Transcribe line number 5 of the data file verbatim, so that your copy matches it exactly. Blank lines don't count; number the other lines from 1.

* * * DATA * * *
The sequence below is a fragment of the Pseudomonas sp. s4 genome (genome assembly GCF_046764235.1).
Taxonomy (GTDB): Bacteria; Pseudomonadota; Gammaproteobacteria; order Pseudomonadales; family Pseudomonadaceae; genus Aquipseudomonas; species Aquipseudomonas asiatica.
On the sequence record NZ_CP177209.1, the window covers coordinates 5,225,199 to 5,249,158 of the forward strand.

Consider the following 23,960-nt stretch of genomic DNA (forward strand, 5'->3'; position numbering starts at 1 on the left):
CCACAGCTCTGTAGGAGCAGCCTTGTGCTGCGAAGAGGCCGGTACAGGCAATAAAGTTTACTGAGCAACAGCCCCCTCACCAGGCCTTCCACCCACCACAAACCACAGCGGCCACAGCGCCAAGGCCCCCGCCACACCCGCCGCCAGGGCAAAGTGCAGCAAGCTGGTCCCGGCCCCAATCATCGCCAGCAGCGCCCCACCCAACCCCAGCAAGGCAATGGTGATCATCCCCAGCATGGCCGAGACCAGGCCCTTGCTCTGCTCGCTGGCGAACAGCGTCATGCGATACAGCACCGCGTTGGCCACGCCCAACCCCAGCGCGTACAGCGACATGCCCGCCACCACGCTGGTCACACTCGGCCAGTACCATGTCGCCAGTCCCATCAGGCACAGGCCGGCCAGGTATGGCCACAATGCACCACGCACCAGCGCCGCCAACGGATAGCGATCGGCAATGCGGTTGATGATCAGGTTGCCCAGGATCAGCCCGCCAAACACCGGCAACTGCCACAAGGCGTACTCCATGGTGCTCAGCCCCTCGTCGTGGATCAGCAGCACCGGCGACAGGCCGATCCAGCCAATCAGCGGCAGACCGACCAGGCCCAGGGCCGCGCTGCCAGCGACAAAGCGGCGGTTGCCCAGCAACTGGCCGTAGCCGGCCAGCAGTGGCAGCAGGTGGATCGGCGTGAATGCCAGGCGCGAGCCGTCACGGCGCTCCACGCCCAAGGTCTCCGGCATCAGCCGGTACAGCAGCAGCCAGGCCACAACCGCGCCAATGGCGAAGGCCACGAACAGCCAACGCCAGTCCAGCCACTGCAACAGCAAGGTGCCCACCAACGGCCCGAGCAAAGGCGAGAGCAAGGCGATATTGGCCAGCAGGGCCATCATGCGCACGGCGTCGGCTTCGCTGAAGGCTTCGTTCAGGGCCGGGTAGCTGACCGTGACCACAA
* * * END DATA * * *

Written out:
CCACAGCTCTGTAGGAGCAGCCTTGTGCTGCGAAGAGGCCGGTACAGGCAATAAAGTTTACTGAGCAACAGCCCCCTCACCAGGCCTTCCACCCACCACAAACCACAGCGGCCACAGCGCCAAGGCCCCCGCCACACCCGCCGCCAGGGCAAAGTGCAGCAAGCTGGTCCCGGCCCCAATCATCGCCAGCAGCGCCCCACCCAACCCCAGCAAGGCAATGGTGATCATCCCCAGCATGGCCGAGACCAGGCCCTTGCTCTGCTCGCTGGCGAACAGCGTCATGCGATACAGCACCGCGTTGGCCACGCCCAACCCCAGCGCGTACAGCGACATGCCCGCCACCACGCTGGTCACACTCGGCCAGTACCATGTCGCCAGTCCCATCAGGCACAGGCCGGCCAGGTATGGCCACAATGCACCACGCACCAGCGCCGCCAACGGATAGCGATCGGCAATGCGGTTGATGATCAGGTTGCCCAGGATCAGCCCGCCAAACACCGGCAACTGCCACAAGGCGTACTCCATGGTGCTCAGCCCCTCGTCGTGGATCAGCAGCACCGGCGACAGGCCGATCCAGCCAATCAGCGGCAGACCGACCAGGCCCAGGGCCGCGCTGCCAGCGACAAAGCGGCGGTTGCCCAGCAACTGGCCGTAGCCGGCCAGCAGTGGCAGCAGGTGGATCGGCGTGAATGCCAGGCGCGAGCCGTCACGGCGCTCCACGCCCAAGGTCTCCGGCATCAGCCGGTACAGCAGCAGCCAGGCCACAACCGCGCCAATGGCGAAGGCCACGAACAGCCAACGCCAGTCCAGCCACTGCAACAGCAAGGTGCCCACCAACGGCCCGAGCAAAGGCGAGAGCAAGGCGATATTGGCCAGCAGGGCCATCATGCGCACGGCGTCGGCTTCGCTGAAGGCTTCGTTCAGGGCCGGGTAGCTGACCGTGACCACAA